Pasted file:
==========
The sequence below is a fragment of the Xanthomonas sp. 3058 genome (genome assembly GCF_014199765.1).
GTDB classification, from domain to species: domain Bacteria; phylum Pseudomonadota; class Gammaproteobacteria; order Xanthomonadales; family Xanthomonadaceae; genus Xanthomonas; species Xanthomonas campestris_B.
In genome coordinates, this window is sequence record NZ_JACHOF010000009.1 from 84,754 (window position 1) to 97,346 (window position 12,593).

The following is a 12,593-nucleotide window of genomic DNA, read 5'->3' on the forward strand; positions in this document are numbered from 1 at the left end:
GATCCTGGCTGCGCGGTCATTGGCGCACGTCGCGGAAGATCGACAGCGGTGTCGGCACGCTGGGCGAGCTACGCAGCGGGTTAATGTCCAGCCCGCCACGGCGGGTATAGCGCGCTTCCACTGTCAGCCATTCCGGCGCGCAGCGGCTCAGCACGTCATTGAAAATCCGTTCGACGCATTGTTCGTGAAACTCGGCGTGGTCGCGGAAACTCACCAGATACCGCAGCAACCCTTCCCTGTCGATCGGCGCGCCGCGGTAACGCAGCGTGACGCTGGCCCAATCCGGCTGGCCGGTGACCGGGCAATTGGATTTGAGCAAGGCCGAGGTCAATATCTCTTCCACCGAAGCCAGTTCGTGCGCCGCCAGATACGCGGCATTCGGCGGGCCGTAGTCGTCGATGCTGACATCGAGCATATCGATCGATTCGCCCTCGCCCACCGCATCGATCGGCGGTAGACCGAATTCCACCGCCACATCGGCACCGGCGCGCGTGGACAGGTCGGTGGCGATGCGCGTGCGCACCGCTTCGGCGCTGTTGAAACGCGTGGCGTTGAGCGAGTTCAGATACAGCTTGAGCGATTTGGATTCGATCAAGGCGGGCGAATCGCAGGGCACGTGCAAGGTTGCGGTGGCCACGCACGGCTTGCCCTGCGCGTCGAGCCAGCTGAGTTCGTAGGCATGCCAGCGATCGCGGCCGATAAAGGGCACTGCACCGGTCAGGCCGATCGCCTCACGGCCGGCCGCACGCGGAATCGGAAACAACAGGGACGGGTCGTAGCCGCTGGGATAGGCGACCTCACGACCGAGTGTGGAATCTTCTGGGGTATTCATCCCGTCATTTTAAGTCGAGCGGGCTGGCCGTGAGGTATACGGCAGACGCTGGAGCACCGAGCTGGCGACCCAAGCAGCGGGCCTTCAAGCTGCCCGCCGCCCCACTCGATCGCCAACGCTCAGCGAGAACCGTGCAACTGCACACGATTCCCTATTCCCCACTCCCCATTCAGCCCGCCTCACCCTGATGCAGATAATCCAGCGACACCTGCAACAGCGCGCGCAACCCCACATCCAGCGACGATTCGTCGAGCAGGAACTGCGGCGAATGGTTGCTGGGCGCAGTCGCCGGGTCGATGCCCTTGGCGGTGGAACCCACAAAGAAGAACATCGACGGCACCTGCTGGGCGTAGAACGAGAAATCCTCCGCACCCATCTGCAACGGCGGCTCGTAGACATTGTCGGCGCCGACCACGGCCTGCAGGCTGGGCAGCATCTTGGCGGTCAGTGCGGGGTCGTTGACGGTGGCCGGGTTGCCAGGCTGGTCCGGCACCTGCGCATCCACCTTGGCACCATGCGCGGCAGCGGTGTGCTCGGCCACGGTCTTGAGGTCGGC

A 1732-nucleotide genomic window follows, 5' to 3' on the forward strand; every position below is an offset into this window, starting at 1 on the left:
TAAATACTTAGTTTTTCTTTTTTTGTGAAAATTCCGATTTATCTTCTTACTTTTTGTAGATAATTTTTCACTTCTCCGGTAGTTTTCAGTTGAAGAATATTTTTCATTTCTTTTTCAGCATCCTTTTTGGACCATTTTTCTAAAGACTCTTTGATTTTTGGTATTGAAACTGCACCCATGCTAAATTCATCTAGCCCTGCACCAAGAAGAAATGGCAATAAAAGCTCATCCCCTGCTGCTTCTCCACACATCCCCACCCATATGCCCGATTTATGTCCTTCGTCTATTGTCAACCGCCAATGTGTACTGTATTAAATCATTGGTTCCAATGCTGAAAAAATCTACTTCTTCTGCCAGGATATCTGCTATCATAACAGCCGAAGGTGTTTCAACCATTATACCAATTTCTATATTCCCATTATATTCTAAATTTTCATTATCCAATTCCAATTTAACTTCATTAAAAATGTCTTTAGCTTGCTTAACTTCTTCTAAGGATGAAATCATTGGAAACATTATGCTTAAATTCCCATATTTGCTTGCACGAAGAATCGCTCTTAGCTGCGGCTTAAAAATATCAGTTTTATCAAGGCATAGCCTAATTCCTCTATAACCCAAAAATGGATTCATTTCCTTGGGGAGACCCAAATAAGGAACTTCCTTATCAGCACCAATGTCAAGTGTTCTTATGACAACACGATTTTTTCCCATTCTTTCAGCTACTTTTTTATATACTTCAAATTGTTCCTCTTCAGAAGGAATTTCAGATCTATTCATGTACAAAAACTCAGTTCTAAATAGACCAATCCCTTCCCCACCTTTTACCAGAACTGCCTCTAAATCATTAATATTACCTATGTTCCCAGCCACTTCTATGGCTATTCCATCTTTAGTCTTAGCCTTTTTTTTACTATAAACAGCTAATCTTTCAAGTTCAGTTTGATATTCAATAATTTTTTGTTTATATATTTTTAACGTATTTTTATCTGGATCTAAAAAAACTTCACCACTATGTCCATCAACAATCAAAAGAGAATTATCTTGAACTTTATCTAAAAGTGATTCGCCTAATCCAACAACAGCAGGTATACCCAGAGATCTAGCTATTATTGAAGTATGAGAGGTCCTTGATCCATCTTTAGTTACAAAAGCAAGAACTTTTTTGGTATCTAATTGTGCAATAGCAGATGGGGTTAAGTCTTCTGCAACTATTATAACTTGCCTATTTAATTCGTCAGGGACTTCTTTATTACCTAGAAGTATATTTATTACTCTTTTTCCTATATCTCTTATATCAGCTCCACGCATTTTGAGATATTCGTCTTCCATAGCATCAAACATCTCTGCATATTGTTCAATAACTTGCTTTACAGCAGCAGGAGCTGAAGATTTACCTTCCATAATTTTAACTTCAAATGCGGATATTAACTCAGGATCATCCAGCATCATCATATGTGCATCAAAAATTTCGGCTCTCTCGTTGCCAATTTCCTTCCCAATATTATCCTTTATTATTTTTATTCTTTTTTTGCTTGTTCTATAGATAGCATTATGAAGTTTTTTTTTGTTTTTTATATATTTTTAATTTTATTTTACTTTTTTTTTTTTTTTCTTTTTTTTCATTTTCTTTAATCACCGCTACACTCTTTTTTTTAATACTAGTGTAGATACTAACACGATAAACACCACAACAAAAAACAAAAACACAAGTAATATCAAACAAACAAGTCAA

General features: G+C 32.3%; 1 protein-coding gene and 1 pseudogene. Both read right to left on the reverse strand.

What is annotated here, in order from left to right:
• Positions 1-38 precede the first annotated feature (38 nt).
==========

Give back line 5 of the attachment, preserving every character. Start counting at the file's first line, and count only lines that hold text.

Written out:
GATCCTGGCTGCGCGGTCATTGGCGCACGTCGCGGAAGATCGACAGCGGTGTCGGCACGCTGGGCGAGCTACGCAGCGGGTTAATGTCCAGCCCGCCACGGCGGGTATAGCGCGCTTCCACTGTCAGCCATTCCGGCGCGCAGCGGCTCAGCACGTCATTGAAAATCCGTTCGACGCATTGTTCGTGAAACTCGGCGTGGTCGCGGAAACTCACCAGATACCGCAGCAACCCTTCCCTGTCGATCGGCGCGCCGCGGTAACGCAGCGTGACGCTGGCCCAATCCGGCTGGCCGGTGACCGGGCAATTGGATTTGAGCAAGGCCGAGGTCAATATCTCTTCCACCGAAGCCAGTTCGTGCGCCGCCAGATACGCGGCATTCGGCGGGCCGTAGTCGTCGATGCTGACATCGAGCATATCGATCGATTCGCCCTCGCCCACCGCATCGATCGGCGGTAGACCGAATTCCACCGCCACATCGGCACCGGCGCGCGTGGACAGGTCGGTGGCGATGCGCGTGCGCACCGCTTCGGCGCTGTTGAAACGCGTGGCGTTGAGCGAGTTCAGATACAGCTTGAGCGATTTGGATTCGATCAAGGCGGGCGAATCGCAGGGCACGTGCAAGGTTGCGGTGGCCACGCACGGCTTGCCCTGCGCGTCGAGCCAGCTGAGTTCGTAGGCATGCCAGCGATCGCGGCCGATAAAGGGCACTGCACCGGTCAGGCCGATCGCCTCACGGCCGGCCGCACGCGGAATCGGAAACAACAGGGACGGGTCGTAGCCGCTGGGATAGGCGACCTCACGACCGAGTGTGGAATCTTCTGGGGTATTCATCCCGTCATTTTAAGTCGAGCGGGCTGGCCGTGAGGTATACGGCAGACGCTGGAGCACCGAGCTGGCGACCCAAGCAGCGGGCCTTCAAGCTGCCCGCCGCCCCACTCGATCGCCAACGCTCAGCGAGAACCGTGCAACTGCACACGATTCCCTATTCCCCACTCCCCATTCAGCCCGCCTCACCCTGATGCAGATAATCCAGCGACACCTGCAACAGCGCGCGCAACCCCACATCCAGCGACGATTCGTCGAGCAGGAACTGCGGCGAATGGTTGCTGGGCGCAGTCGCCGGGTCGATGCCCTTGGCGGTGGAACCCACAAAGAAGAACATCGACGGCACCTGCTGGGCGTAGAACGAGAAATCCTCCGCACCCATCTGCAACGGCGGCTCGTAGACATTGTCGGCGCCGACCACGGCCTGCAGGCTGGGCAGCATCTTGGCGGTCAGTGCGGGGTCGTTGACGGTGGCCGGGTTGCCAGGCTGGTCCGGCACCTGCGCATCCACCTTGGCACCATGCGCGGCAGCGGTGTGCTCGGCCACGGTCTTGAGGTCGGC